## Annealed approximation on networks

The analytical treatment of models on a network with quenched link disorder is typically challenging. Instead, the AA is frequently employed due to its analytical tractability, while still yielding results analogous to the original system.

In the AA, networks are substituted with annealed ones using the heterogeneous mean field approximation^{1,2,3}, where the linking probability depends solely on the degrees of the two connecting nodes. Within this framework, the adjacency matrix \(a_{ij}\) is replaced by \(a^\text{A}_{ij}\) as

which represents the mean linking probability between nodes *i* and *j*^{3,6}. Then, the annealed version of the local field \(h^\text{A}_i\) is given by

with phase factor \(z^\text{A}_j = e^{\text{i} \phi _j^\text{A}}\) satisfying the AA-applied dynamic equation. The average phase factor fluctuation \(\xi ^\text{A}_i\) in the AA is rather simplified as

Note that the local property of \(\xi ^\text{A}_i\) is limited to \(k_i\) (no explicit connection information), leading to the simple expression for \(h^\text{A}_i\) as

whose local property is also solely given by \(k_i\), allowing the analysis of the dynamic Eq. (3) simpler. The order of \(\xi ^\text{A}_i\) is estimated similarly as

which also vanishes as \(N\rightarrow \infty\) for DNs, as expected. Nonetheless, the finite-size effects are different for the annealed and quenched networks, which may exert a crucial influence on the determination of incoherent steady states.

### Validity of the annealed approximation for the WS model

For the WS model with identical oscillators (\(\omega _i=\Omega\))^{23,24}, the dynamic equation is given by \(\dot{\phi }_i = \Omega + J~\mathrm{{Im}}\left( h_i z_i^* \right)\). We can set \(\Omega =0\) without loss of generality via simple mapping of \(\phi _i \rightarrow \phi _i+\Omega t\). On the CG, the local field loses its locality completely as \(h_i=\langle z\rangle\), thus we get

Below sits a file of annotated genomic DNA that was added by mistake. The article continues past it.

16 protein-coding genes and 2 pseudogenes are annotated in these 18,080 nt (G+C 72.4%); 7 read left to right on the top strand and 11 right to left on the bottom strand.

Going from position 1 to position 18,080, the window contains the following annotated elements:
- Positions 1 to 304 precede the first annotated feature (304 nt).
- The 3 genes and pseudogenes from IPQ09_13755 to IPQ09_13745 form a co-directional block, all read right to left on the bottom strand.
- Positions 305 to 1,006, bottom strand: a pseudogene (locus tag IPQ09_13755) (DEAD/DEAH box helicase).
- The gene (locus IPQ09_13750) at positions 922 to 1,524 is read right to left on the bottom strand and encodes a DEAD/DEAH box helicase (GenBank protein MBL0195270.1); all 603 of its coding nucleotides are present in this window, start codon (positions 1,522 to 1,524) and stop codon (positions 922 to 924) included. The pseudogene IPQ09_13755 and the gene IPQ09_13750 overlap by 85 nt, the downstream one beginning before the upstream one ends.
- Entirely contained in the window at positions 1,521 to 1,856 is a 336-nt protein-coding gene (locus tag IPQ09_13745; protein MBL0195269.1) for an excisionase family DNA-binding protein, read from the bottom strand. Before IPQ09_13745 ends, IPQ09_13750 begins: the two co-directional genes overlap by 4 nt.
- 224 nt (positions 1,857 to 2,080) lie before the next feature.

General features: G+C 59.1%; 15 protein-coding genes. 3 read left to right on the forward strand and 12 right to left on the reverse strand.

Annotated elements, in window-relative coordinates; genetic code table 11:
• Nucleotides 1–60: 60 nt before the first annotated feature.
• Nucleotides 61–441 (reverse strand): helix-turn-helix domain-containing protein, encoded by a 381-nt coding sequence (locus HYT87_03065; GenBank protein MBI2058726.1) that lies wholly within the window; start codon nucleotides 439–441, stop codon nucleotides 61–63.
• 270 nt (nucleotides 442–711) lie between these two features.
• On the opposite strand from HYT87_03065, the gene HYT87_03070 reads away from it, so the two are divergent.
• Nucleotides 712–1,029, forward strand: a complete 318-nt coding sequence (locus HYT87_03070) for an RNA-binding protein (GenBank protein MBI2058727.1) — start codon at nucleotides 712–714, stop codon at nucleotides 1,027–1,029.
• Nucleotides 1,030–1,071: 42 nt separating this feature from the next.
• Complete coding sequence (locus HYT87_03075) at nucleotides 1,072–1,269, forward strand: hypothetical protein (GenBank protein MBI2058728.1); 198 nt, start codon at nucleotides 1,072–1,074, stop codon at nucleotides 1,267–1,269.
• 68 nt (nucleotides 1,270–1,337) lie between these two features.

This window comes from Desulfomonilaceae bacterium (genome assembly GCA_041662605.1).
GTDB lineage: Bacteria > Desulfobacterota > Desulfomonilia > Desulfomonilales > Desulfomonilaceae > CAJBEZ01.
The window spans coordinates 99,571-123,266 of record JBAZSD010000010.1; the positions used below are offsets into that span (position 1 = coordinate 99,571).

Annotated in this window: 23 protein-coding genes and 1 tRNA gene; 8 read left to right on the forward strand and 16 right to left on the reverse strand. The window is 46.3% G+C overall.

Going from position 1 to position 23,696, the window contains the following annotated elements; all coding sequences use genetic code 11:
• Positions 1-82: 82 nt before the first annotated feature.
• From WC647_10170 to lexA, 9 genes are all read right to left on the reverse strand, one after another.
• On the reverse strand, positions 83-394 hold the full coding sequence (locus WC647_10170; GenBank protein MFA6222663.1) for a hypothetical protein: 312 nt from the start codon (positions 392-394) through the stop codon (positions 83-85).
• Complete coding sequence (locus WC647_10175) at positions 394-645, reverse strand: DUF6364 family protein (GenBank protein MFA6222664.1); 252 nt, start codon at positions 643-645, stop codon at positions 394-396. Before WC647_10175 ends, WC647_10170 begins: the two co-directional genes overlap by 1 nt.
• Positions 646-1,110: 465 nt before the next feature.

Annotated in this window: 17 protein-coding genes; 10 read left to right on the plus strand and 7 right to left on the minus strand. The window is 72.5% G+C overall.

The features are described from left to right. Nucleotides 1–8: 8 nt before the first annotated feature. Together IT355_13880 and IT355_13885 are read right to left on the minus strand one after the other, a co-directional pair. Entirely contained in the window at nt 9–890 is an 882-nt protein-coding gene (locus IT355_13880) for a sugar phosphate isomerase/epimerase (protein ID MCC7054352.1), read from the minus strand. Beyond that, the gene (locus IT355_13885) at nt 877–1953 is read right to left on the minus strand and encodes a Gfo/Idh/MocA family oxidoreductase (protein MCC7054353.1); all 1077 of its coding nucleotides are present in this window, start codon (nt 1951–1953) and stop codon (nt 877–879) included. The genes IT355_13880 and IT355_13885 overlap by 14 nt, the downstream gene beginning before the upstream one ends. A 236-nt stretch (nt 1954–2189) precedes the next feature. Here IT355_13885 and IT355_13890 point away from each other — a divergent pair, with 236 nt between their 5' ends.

In the long time limit, there exist two types of stable fixed points \(\{\phi _i\}\), satisfying (a) \(\langle z\rangle =0\) for \(J<0\) (see "Methods") or (b) \(\phi _i=\Phi\) for \(J>0\) with the global angle \(\Phi\) defined by \(\langle z\rangle =|\langle z\rangle |e^\mathrm{{i}\Phi }\). Consequently, we obtain \(|\langle z \rangle | =1\) for \(J>0\) and \(\langle z\rangle =0\) for \(J<0\) with \(\{\phi _i \}\) satisfying discrete rotational symmetries (\(\sum _{j=1}^N z_j=0\))^{23,24}. An initial condition selects one of these many incoherent “regular” symmetric steady states for \(J<0\), exact for any finite *N*.

In DNs, these incoherent regular fixed points are not stable any longer, due to strong fluctuations in the local field \(h_i\). Instead, \(\phi _j\) becomes random with the uniform distribution over \([0,2\pi ]\) to make \(\langle z\rangle\) vanish in the \(N\rightarrow \infty\) limit for \(J<0\). This is confirmed by numerical simulations [not shown here]. In the AA of DNs, the local field fluctuations become weaker with a degree dependence only as in Eq. (13), leading to